Time is running out before increased Stamp Duty rates are levied against foreign buyers investing in UK property. From April 2021, people buying property in the UK who are not resident in the country will pay an additional 2% in Stamp Duty on both freehold and leasehold property. The rules will also apply to rents on the grant of a new lease. Therefore, if you’re a foreign national looking to buy in the UK, you should act now to save on your purchase.
If you’re looking to buy a UK property as an overseas resident, an expat or a ‘non-UK resident’, you will need a specialist mortgage product, tailored to your specific circumstances. As experts in this area, our team are used to helping expats and foreign nationals based everywhere from the Caribbean and Middle East to Africa and the US. However, this type of lending is not without its challenges.
In recent times, the impact of COVID-19 has been keenly felt on the expat and overseas mortgage market. At the height of the UK’s lockdown, many lenders temporarily pulled their products from the market and, like many other areas of lending, we have generally seen a more cautious approach creeping into standard terms. This has included a reduction in loan to value ratios (LTVs) and restrictions on the countries some lenders will consider applicants from.
However, since the early summer and the announcement of the Stamp Duty Holiday, we’ve seen lots of lenders return to the market and plenty of expats taking advantage of the temporary measures to buy a bolt hole ‘back home’ in the UK. Lenders generally see these candidates in a favourable light, but rates will tend to be higher than a standard mortgage because lenders are taking on a bigger risk and need to price their products accordingly.
One area in which we have seen a particular increase is in applications is from British National Overseas Passport Holders based in Hong Kong. The announcement of national security legislation in the territory has prompted a new immigration route for BN(O) citizens and we are helping growing numbers of clients relocating to the UK from Hong Kong. If you’re in this situation, we are the team to help guide you through the process.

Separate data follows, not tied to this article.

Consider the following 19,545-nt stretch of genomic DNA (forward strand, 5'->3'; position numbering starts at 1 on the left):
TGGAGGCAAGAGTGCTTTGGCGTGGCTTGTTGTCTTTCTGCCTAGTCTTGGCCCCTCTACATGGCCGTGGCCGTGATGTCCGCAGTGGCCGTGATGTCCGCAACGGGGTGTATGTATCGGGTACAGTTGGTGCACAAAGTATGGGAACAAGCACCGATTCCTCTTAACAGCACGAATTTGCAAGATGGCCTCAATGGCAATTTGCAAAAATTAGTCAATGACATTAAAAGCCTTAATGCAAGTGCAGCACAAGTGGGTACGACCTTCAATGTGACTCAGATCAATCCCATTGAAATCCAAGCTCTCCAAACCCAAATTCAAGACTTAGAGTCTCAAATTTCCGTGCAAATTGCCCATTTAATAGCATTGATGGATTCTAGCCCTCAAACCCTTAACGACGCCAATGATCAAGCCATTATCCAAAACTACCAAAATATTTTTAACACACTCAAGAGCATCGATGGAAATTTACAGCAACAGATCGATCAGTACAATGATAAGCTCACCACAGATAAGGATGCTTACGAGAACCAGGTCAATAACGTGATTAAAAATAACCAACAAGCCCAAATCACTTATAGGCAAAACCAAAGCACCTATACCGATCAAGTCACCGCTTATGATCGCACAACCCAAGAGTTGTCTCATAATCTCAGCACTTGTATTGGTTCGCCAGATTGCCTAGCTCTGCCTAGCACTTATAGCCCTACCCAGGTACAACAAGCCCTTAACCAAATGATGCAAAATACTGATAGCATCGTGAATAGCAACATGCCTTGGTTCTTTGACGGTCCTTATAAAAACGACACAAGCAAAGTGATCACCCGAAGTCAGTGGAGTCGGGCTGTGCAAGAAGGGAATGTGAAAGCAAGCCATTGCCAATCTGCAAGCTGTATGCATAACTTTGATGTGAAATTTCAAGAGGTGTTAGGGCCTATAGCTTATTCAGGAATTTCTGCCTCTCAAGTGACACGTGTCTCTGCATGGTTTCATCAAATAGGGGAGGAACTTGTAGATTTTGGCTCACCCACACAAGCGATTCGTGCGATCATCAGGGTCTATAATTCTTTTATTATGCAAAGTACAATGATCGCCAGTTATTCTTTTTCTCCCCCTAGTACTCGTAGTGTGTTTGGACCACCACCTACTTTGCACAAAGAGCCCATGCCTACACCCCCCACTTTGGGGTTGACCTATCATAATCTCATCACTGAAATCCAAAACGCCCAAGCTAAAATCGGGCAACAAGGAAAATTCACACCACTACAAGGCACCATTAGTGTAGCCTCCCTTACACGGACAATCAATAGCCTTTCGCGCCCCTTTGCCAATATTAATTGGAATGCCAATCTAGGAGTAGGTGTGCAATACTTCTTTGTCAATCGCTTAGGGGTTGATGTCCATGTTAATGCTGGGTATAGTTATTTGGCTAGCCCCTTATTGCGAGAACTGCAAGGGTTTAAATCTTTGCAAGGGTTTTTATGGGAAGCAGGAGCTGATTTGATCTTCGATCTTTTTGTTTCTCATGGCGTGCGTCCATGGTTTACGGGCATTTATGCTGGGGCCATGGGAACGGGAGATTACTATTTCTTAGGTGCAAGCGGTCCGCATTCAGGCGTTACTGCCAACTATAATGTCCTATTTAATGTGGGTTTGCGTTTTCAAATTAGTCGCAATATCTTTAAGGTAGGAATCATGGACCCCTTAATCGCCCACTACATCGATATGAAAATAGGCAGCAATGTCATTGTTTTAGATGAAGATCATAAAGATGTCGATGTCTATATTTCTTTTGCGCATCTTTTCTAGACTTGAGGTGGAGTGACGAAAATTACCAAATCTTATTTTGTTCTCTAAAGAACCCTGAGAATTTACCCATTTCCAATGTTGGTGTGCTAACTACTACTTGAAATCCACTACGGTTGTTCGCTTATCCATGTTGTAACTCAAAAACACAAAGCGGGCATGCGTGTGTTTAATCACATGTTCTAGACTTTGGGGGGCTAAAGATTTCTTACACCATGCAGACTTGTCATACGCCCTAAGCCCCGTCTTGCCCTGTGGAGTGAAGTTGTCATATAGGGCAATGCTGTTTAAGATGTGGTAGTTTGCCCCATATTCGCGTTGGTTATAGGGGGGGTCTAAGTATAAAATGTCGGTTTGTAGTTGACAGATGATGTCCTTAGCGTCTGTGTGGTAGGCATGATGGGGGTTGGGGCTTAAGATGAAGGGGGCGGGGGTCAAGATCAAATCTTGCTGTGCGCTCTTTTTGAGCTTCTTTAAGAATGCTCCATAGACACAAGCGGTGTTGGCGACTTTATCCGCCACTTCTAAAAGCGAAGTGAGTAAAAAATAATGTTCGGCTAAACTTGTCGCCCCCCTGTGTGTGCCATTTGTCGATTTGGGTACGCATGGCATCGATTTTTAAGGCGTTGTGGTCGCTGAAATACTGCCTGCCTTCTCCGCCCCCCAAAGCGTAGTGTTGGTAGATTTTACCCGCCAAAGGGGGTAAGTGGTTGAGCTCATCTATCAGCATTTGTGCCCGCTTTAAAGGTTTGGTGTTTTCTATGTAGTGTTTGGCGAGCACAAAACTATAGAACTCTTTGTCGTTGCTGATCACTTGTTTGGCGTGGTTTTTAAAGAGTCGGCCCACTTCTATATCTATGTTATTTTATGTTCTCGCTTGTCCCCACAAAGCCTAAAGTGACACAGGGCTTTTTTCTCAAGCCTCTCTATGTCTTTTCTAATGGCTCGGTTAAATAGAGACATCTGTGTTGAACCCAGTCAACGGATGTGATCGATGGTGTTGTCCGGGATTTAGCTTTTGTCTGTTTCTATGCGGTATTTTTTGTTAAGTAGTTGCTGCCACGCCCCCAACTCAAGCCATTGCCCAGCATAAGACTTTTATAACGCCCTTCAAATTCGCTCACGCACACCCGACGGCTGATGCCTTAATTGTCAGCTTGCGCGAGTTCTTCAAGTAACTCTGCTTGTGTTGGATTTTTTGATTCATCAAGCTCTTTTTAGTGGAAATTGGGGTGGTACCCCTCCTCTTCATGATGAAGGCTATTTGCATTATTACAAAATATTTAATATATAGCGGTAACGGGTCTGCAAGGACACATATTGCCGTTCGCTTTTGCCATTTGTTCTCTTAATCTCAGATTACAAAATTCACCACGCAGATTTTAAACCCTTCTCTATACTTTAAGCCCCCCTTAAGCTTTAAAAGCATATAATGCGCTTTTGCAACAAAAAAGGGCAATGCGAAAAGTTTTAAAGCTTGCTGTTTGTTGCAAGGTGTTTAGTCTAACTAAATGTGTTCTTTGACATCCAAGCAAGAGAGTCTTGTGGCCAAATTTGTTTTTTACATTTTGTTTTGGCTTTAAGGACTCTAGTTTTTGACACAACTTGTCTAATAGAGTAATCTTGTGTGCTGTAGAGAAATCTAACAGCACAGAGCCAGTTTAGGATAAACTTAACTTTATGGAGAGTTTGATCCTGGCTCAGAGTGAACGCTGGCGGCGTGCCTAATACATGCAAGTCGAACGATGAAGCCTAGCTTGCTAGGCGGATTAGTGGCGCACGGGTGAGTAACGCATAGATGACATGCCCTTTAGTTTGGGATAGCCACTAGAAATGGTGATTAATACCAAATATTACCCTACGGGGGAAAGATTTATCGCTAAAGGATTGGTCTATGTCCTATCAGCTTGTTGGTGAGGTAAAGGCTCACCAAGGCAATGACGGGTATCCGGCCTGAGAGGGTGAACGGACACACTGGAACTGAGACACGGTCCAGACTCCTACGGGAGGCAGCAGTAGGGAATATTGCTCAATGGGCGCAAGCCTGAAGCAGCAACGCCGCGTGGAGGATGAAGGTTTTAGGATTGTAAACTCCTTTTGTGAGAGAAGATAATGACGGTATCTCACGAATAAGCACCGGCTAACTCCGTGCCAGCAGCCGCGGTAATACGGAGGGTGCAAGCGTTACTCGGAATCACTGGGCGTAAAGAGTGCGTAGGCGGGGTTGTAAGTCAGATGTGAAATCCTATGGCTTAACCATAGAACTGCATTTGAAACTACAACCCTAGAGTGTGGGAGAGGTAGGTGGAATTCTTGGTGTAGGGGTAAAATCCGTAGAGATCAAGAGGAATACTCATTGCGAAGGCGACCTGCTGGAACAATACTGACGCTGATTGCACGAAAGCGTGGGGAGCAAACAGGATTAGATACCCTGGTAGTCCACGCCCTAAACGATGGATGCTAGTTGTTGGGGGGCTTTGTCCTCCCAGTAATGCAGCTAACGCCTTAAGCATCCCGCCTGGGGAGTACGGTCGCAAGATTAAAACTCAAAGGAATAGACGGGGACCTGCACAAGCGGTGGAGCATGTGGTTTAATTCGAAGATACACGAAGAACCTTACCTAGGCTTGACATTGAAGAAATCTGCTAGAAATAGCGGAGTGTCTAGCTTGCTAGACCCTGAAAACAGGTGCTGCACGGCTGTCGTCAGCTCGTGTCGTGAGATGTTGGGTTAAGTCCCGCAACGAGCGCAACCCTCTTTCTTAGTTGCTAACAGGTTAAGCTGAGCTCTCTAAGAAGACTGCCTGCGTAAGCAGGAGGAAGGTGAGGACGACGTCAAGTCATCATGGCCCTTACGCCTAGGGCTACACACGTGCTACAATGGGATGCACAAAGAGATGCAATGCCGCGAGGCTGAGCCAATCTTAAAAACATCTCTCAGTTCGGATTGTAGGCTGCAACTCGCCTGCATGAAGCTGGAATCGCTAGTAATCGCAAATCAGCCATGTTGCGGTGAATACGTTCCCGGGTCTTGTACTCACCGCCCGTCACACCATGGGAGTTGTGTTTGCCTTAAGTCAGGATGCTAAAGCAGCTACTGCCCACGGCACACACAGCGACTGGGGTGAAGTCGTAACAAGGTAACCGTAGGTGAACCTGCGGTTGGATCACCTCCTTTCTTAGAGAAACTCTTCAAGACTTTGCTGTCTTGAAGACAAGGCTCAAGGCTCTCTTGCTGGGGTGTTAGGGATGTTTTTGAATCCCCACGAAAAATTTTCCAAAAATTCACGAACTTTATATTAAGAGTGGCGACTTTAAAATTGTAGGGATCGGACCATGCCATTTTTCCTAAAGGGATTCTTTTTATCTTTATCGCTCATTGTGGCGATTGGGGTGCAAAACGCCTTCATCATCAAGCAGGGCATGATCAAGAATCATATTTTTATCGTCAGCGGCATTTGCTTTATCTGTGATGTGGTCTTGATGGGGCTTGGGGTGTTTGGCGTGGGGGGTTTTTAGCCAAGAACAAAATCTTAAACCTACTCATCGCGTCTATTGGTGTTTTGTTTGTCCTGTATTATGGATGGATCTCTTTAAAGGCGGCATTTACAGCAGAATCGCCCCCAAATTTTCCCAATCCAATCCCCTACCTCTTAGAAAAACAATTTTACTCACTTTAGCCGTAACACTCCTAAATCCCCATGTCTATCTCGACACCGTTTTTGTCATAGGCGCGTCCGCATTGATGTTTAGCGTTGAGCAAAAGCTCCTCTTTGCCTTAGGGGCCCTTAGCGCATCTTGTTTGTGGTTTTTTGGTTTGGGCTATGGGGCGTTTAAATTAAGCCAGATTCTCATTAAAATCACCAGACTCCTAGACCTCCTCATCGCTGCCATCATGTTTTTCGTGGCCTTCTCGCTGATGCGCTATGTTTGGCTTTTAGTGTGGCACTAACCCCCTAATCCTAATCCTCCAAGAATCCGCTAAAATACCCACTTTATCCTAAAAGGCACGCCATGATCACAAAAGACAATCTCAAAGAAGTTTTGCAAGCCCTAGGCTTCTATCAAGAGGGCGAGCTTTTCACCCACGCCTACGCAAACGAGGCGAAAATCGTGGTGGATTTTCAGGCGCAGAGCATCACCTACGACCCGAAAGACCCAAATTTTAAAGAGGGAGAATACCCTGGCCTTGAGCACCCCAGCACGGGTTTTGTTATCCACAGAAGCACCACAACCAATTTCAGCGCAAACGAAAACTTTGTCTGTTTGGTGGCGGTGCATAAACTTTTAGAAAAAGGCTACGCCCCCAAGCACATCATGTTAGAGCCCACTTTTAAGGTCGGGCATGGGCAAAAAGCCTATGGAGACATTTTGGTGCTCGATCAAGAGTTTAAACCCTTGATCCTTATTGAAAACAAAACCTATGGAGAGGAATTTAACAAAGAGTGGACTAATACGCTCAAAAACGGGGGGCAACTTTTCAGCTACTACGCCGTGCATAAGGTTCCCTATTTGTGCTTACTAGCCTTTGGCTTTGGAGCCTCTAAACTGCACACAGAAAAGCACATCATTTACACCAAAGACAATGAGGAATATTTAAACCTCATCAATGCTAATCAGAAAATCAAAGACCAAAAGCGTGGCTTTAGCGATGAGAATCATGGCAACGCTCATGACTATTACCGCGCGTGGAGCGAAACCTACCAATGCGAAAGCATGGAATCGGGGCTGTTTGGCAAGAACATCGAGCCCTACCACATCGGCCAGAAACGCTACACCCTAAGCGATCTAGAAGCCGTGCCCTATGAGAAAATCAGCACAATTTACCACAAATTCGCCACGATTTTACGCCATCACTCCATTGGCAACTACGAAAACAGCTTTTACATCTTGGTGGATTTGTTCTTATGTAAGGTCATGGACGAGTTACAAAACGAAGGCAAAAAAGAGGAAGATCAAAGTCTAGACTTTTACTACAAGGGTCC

What do you need to consider as a non-UK resident looking to buy in the country? Here are our top tips:
- There are only a small number of lenders in the non-UK resident mortgage market and therefore it’s a specialist area of lending, meaning rates will usually be higher.
- Lenders will want to know which country you’re from and where you are living and be aware that they have placed restrictions on lending to individuals from certain countries.
- Lenders tend to want to see a strong link to the UK – for instance family based in the country or a history of study here. If you already own a property in the UK, that will also benefit your application.
- Some of the simple elements of the application process can become more complex when distance is involved. For instance, documents such as proof of address, payslips or other forms of evidencing income such as company accounts can become complex when different languages and systems are involved. Our team has lots of experience in this area, so we can help you consider all the different ways to provide the documentation a lender may need.
- If you’re a high net worth individual looking for a substantial mortgage, private banks are a viable route to lending. In these cases, we often suggest Lombard Loans to clients, which allow them to leverage assets and investments to gain the lending they require.
- If you are an attractive candidate, lenders will be open to hearing about your circumstances. Because we work on a case-by-case basis, we have built up close relationships with decision makers at High Street, specialist and private banks and we regularly approach lenders who can flex their requirements to fit our clients, if they fit the right profile.
If you’re currently considering your options, pick up the phone or request a video call with us to talk through your next steps. Stamp Duty changes mean there is a significant saving to be had, but you must act very soon before the window of opportunity closes. We look forward to hearing from you.
Your home or property may be repossessed if you do not keep up repayments on a mortgage or any other debt secured on it. Changes in the exchange rate may increase the sterling equivalent of your debt.